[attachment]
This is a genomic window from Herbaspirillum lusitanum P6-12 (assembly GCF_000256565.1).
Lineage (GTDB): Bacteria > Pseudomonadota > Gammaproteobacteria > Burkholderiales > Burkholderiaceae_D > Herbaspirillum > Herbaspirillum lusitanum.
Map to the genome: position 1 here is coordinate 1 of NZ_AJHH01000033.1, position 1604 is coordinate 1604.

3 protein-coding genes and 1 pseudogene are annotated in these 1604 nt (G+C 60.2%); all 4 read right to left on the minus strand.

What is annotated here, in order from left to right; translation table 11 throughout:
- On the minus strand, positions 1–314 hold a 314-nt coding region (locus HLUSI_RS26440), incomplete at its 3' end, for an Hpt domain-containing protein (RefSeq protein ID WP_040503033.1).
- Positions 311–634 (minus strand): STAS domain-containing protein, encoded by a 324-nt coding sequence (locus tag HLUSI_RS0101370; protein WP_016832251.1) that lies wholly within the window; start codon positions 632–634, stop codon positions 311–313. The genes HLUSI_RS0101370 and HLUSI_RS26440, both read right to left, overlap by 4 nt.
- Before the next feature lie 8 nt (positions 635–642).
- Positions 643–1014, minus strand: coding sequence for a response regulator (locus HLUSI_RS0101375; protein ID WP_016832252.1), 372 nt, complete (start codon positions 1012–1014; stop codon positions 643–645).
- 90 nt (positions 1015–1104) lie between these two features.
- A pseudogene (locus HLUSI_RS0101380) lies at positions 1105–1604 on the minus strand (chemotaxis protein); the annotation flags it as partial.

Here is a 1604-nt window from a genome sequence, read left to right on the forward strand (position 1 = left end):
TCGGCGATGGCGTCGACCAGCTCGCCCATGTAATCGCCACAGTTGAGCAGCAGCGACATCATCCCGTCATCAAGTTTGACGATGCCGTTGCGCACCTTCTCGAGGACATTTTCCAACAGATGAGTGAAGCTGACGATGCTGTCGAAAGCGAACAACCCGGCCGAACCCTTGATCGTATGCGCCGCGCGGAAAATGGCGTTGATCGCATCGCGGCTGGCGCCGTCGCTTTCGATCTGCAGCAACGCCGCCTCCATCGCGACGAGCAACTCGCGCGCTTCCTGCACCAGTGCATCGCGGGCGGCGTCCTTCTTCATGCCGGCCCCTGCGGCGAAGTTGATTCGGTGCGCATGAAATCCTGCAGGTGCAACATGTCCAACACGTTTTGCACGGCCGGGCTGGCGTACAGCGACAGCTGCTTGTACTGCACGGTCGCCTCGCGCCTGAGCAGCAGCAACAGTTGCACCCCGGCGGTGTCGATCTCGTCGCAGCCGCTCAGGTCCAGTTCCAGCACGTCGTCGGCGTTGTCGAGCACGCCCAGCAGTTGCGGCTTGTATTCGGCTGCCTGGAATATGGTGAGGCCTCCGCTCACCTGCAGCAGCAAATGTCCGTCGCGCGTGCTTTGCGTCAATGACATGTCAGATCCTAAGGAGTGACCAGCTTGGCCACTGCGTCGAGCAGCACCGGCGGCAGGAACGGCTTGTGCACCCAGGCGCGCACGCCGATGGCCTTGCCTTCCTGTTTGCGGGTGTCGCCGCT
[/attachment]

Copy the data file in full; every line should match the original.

This is a genomic window from Herbaspirillum lusitanum P6-12 (assembly GCF_000256565.1).
Lineage (GTDB): Bacteria > Pseudomonadota > Gammaproteobacteria > Burkholderiales > Burkholderiaceae_D > Herbaspirillum > Herbaspirillum lusitanum.
Map to the genome: position 1 here is coordinate 1 of NZ_AJHH01000033.1, position 1604 is coordinate 1604.

3 protein-coding genes and 1 pseudogene are annotated in these 1604 nt (G+C 60.2%); all 4 read right to left on the minus strand.

What is annotated here, in order from left to right; translation table 11 throughout:
- On the minus strand, positions 1–314 hold a 314-nt coding region (locus HLUSI_RS26440), incomplete at its 3' end, for an Hpt domain-containing protein (RefSeq protein ID WP_040503033.1).
- Positions 311–634 (minus strand): STAS domain-containing protein, encoded by a 324-nt coding sequence (locus tag HLUSI_RS0101370; protein WP_016832251.1) that lies wholly within the window; start codon positions 632–634, stop codon positions 311–313. The genes HLUSI_RS0101370 and HLUSI_RS26440, both read right to left, overlap by 4 nt.
- Before the next feature lie 8 nt (positions 635–642).
- Positions 643–1014, minus strand: coding sequence for a response regulator (locus HLUSI_RS0101375; protein ID WP_016832252.1), 372 nt, complete (start codon positions 1012–1014; stop codon positions 643–645).
- 90 nt (positions 1015–1104) lie between these two features.
- A pseudogene (locus HLUSI_RS0101380) lies at positions 1105–1604 on the minus strand (chemotaxis protein); the annotation flags it as partial.

Here is a 1604-nt window from a genome sequence, read left to right on the forward strand (position 1 = left end):
TCGGCGATGGCGTCGACCAGCTCGCCCATGTAATCGCCACAGTTGAGCAGCAGCGACATCATCCCGTCATCAAGTTTGACGATGCCGTTGCGCACCTTCTCGAGGACATTTTCCAACAGATGAGTGAAGCTGACGATGCTGTCGAAAGCGAACAACCCGGCCGAACCCTTGATCGTATGCGCCGCGCGGAAAATGGCGTTGATCGCATCGCGGCTGGCGCCGTCGCTTTCGATCTGCAGCAACGCCGCCTCCATCGCGACGAGCAACTCGCGCGCTTCCTGCACCAGTGCATCGCGGGCGGCGTCCTTCTTCATGCCGGCCCCTGCGGCGAAGTTGATTCGGTGCGCATGAAATCCTGCAGGTGCAACATGTCCAACACGTTTTGCACGGCCGGGCTGGCGTACAGCGACAGCTGCTTGTACTGCACGGTCGCCTCGCGCCTGAGCAGCAGCAACAGTTGCACCCCGGCGGTGTCGATCTCGTCGCAGCCGCTCAGGTCCAGTTCCAGCACGTCGTCGGCGTTGTCGAGCACGCCCAGCAGTTGCGGCTTGTATTCGGCTGCCTGGAATATGGTGAGGCCTCCGCTCACCTGCAGCAGCAAATGTCCGTCGCGCGTGCTTTGCGTCAATGACATGTCAGATCCTAAGGAGTGACCAGCTTGGCCACTGCGTCGAGCAGCACCGGCGGCAGGAACGGCTTGTGCACCCAGGCGCGCACGCCGATGGCCTTGCCTTCCTGTTTGCGGGTGTCGCCGCT